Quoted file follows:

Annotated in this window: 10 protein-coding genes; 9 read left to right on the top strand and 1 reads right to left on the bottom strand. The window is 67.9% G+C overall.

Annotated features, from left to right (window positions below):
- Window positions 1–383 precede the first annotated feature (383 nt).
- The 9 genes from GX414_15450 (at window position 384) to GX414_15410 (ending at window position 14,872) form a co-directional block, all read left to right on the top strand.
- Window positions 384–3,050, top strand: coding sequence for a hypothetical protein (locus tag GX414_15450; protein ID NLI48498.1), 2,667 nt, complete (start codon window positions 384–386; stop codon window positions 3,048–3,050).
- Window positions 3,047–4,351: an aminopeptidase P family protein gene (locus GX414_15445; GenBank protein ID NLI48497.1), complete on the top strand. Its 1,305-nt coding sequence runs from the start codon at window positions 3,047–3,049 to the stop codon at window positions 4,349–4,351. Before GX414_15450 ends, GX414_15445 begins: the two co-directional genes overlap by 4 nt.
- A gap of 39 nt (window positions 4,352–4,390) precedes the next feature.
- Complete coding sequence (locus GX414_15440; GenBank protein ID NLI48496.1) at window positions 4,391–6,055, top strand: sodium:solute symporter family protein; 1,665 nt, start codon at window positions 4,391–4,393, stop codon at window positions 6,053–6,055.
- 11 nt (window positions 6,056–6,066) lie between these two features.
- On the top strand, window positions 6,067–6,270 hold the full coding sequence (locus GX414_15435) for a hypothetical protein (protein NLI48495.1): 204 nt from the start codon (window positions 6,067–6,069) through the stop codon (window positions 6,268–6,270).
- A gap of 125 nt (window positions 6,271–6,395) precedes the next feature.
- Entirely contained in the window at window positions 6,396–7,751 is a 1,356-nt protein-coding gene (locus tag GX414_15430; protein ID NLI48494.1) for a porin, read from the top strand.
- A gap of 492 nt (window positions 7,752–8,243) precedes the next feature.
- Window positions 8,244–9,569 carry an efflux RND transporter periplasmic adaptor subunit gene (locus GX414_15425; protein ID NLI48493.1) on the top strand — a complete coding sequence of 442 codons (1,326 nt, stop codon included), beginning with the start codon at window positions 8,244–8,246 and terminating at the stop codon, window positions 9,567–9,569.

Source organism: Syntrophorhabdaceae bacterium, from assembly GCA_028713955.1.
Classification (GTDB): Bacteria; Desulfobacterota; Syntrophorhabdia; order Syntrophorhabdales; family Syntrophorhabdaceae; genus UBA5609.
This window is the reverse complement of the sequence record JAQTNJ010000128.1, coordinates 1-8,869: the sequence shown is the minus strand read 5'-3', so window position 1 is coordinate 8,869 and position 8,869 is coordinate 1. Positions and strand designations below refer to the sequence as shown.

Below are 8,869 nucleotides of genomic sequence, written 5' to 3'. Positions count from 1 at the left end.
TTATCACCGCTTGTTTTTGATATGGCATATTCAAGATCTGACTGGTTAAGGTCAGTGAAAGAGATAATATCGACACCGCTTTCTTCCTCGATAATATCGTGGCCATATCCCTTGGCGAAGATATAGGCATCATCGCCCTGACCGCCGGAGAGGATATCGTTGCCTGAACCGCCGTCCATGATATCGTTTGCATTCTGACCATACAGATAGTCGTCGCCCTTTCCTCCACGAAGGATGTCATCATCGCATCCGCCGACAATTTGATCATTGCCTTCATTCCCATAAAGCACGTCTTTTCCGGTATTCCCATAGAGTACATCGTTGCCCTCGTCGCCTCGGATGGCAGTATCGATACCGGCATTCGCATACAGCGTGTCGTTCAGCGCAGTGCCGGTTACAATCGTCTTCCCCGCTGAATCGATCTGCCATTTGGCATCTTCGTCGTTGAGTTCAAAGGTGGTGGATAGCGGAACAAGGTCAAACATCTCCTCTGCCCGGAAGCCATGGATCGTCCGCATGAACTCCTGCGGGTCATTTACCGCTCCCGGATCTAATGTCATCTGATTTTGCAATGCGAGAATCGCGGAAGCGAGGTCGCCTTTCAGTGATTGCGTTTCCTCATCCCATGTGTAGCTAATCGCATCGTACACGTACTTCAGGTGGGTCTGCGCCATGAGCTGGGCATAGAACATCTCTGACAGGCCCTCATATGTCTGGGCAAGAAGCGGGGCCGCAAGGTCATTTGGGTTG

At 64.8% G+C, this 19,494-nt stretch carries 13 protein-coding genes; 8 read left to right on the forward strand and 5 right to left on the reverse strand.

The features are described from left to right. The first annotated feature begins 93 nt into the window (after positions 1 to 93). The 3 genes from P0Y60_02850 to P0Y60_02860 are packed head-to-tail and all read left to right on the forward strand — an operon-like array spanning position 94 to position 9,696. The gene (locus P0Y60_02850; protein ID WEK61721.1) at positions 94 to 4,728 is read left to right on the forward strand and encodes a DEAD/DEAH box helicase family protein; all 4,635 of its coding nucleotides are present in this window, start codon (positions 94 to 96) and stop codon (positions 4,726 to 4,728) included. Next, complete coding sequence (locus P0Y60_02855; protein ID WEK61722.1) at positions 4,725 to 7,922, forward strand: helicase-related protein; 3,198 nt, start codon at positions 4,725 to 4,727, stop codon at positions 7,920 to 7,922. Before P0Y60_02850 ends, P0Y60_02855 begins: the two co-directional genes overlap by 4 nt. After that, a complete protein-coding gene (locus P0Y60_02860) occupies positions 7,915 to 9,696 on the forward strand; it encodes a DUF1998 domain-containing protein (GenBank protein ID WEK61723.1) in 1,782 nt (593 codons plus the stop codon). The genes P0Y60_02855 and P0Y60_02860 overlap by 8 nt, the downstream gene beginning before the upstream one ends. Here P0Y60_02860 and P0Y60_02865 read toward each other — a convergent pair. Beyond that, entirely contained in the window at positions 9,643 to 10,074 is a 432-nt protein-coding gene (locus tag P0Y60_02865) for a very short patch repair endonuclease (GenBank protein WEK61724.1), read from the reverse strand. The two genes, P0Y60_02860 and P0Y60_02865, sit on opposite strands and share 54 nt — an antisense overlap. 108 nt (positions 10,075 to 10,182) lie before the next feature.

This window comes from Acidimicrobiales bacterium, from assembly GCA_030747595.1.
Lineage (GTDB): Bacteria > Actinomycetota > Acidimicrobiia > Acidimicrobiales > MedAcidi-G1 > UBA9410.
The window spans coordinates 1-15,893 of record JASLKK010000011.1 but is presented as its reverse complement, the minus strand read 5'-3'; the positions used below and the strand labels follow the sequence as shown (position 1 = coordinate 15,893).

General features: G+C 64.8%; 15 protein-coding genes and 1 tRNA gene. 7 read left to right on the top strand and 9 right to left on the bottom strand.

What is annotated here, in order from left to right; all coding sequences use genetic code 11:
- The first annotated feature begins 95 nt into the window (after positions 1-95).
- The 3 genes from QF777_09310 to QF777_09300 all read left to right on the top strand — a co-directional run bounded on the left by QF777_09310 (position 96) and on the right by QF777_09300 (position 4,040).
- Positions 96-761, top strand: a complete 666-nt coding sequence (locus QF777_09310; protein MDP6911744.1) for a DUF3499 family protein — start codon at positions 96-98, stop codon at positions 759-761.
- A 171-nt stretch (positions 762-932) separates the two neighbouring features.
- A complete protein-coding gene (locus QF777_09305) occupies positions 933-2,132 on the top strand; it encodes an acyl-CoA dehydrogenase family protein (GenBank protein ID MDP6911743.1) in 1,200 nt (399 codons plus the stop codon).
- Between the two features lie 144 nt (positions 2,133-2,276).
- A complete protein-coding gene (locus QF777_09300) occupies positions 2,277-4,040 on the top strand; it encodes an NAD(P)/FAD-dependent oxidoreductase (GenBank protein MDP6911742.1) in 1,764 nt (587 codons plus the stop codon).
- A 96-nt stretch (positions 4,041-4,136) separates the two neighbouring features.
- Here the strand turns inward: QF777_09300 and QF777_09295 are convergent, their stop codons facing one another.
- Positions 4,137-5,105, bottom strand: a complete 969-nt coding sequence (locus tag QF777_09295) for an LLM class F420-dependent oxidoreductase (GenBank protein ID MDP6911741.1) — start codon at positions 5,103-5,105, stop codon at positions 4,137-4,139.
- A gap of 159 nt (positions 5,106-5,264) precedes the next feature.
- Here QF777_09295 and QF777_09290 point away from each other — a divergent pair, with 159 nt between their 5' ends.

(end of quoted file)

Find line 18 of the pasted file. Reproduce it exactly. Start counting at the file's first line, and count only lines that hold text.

Below are 8,869 nucleotides of genomic sequence, written 5' to 3'. Positions count from 1 at the left end.